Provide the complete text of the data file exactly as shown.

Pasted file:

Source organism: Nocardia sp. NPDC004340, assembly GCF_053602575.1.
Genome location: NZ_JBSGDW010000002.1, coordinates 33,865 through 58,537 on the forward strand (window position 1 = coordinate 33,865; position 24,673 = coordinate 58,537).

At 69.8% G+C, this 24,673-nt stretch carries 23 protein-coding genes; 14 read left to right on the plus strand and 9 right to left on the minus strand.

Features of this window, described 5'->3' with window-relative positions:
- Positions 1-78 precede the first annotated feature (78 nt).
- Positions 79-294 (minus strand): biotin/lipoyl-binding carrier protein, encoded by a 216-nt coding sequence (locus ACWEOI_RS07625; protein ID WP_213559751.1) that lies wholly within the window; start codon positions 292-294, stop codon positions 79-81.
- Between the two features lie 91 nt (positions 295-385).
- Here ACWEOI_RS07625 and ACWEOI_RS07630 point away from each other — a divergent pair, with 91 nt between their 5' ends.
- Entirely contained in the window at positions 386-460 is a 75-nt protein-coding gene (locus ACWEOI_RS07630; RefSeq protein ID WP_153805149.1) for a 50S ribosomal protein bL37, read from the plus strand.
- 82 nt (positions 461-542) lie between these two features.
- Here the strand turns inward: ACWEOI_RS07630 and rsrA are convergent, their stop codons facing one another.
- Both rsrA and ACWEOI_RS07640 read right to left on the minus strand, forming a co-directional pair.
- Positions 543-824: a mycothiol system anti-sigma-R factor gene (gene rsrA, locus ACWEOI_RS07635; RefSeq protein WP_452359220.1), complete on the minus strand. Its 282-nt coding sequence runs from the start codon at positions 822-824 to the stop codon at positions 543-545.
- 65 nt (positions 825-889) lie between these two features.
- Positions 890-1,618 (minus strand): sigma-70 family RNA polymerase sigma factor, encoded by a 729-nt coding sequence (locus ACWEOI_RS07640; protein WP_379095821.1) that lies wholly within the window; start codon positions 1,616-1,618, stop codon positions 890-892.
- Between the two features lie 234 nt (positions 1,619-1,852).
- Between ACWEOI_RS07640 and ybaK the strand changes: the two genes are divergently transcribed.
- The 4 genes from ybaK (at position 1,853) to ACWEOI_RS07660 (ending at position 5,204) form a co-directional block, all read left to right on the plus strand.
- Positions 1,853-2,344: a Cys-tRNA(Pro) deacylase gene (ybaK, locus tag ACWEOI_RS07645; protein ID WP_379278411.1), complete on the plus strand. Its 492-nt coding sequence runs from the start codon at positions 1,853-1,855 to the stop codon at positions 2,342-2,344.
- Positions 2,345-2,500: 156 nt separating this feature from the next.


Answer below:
Source organism: Nocardia sp. NPDC004340, assembly GCF_053602575.1.
Genome location: NZ_JBSGDW010000002.1, coordinates 33,865 through 58,537 on the forward strand (window position 1 = coordinate 33,865; position 24,673 = coordinate 58,537).

At 69.8% G+C, this 24,673-nt stretch carries 23 protein-coding genes; 14 read left to right on the plus strand and 9 right to left on the minus strand.

Features of this window, described 5'->3' with window-relative positions:
- Positions 1-78 precede the first annotated feature (78 nt).
- Positions 79-294 (minus strand): biotin/lipoyl-binding carrier protein, encoded by a 216-nt coding sequence (locus ACWEOI_RS07625; protein ID WP_213559751.1) that lies wholly within the window; start codon positions 292-294, stop codon positions 79-81.
- Between the two features lie 91 nt (positions 295-385).
- Here ACWEOI_RS07625 and ACWEOI_RS07630 point away from each other — a divergent pair, with 91 nt between their 5' ends.
- Entirely contained in the window at positions 386-460 is a 75-nt protein-coding gene (locus ACWEOI_RS07630; RefSeq protein ID WP_153805149.1) for a 50S ribosomal protein bL37, read from the plus strand.
- 82 nt (positions 461-542) lie between these two features.
- Here the strand turns inward: ACWEOI_RS07630 and rsrA are convergent, their stop codons facing one another.
- Both rsrA and ACWEOI_RS07640 read right to left on the minus strand, forming a co-directional pair.
- Positions 543-824: a mycothiol system anti-sigma-R factor gene (gene rsrA, locus ACWEOI_RS07635; RefSeq protein WP_452359220.1), complete on the minus strand. Its 282-nt coding sequence runs from the start codon at positions 822-824 to the stop codon at positions 543-545.
- 65 nt (positions 825-889) lie between these two features.
- Positions 890-1,618 (minus strand): sigma-70 family RNA polymerase sigma factor, encoded by a 729-nt coding sequence (locus ACWEOI_RS07640; protein WP_379095821.1) that lies wholly within the window; start codon positions 1,616-1,618, stop codon positions 890-892.
- Between the two features lie 234 nt (positions 1,619-1,852).
- Between ACWEOI_RS07640 and ybaK the strand changes: the two genes are divergently transcribed.
- The 4 genes from ybaK (at position 1,853) to ACWEOI_RS07660 (ending at position 5,204) form a co-directional block, all read left to right on the plus strand.
- Positions 1,853-2,344: a Cys-tRNA(Pro) deacylase gene (ybaK, locus tag ACWEOI_RS07645; protein ID WP_379278411.1), complete on the plus strand. Its 492-nt coding sequence runs from the start codon at positions 1,853-1,855 to the stop codon at positions 2,342-2,344.
- Positions 2,345-2,500: 156 nt separating this feature from the next.